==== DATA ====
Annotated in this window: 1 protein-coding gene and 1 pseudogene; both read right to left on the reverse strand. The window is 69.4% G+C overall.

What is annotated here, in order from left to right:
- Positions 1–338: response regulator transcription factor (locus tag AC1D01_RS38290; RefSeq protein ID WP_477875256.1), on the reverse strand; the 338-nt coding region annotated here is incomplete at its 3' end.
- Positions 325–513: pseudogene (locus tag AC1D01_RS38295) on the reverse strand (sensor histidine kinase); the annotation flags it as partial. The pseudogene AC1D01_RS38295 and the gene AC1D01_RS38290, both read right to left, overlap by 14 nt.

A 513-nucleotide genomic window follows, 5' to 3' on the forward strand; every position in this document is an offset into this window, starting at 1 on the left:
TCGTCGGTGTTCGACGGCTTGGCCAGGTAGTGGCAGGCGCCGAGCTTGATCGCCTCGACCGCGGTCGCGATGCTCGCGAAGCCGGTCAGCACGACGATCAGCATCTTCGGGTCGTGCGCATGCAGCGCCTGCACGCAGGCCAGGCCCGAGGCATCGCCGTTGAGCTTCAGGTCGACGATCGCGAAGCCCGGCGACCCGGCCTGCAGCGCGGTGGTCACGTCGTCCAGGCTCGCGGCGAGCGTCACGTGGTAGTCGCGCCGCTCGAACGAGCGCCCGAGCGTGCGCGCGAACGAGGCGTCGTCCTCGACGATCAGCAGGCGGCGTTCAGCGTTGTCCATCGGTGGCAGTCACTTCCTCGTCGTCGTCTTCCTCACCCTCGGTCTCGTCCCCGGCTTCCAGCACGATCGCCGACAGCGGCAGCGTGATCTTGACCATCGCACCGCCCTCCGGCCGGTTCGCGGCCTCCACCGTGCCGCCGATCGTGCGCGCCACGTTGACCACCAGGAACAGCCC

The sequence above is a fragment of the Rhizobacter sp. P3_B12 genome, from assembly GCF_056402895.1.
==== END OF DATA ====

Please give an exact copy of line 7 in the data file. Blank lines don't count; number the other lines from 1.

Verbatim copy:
The sequence above is a fragment of the Rhizobacter sp. P3_B12 genome, from assembly GCF_056402895.1.